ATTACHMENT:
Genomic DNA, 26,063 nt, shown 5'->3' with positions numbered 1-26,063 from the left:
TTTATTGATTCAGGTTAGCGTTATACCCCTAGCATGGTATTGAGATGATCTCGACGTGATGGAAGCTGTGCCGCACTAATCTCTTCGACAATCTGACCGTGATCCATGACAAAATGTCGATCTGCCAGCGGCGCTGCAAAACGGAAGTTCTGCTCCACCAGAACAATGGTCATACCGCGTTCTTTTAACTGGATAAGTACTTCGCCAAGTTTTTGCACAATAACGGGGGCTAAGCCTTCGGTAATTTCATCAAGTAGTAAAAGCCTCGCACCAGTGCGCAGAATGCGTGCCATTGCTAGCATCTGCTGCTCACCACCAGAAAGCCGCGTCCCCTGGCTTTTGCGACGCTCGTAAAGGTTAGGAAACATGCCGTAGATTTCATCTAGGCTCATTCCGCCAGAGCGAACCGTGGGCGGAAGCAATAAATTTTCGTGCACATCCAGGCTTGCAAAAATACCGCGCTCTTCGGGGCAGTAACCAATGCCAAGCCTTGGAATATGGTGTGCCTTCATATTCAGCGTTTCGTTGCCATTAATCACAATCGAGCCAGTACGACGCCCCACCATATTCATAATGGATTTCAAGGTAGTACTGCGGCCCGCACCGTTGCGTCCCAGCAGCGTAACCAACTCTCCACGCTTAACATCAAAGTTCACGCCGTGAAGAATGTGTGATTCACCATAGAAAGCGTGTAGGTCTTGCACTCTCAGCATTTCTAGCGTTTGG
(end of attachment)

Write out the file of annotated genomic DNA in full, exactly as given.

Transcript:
Genomic DNA, 26,063 nt, shown 5'->3' with positions numbered 1-26,063 from the left:
TTTATTGATTCAGGTTAGCGTTATACCCCTAGCATGGTATTGAGATGATCTCGACGTGATGGAAGCTGTGCCGCACTAATCTCTTCGACAATCTGACCGTGATCCATGACAAAATGTCGATCTGCCAGCGGCGCTGCAAAACGGAAGTTCTGCTCCACCAGAACAATGGTCATACCGCGTTCTTTTAACTGGATAAGTACTTCGCCAAGTTTTTGCACAATAACGGGGGCTAAGCCTTCGGTAATTTCATCAAGTAGTAAAAGCCTCGCACCAGTGCGCAGAATGCGTGCCATTGCTAGCATCTGCTGCTCACCACCAGAAAGCCGCGTCCCCTGGCTTTTGCGACGCTCGTAAAGGTTAGGAAACATGCCGTAGATTTCATCTAGGCTCATTCCGCCAGAGCGAACCGTGGGCGGAAGCAATAAATTTTCGTGCACATCCAGGCTTGCAAAAATACCGCGCTCTTCGGGGCAGTAACCAATGCCAAGCCTTGGAATATGGTGTGCCTTCATATTCAGCGTTTCGTTGCCATTAATCACAATCGAGCCAGTACGACGCCCCACCATATTCATAATGGATTTCAAGGTAGTACTGCGGCCCGCACCGTTGCGTCCCAGCAGCGTAACCAACTCTCCACGCTTAACATCAAAGTTCACGCCGTGAAGAATGTGTGATTCACCATAGAAAGCGTGTAGGTCTTGCACTCTCAGCATTTCTAGCGTTTGG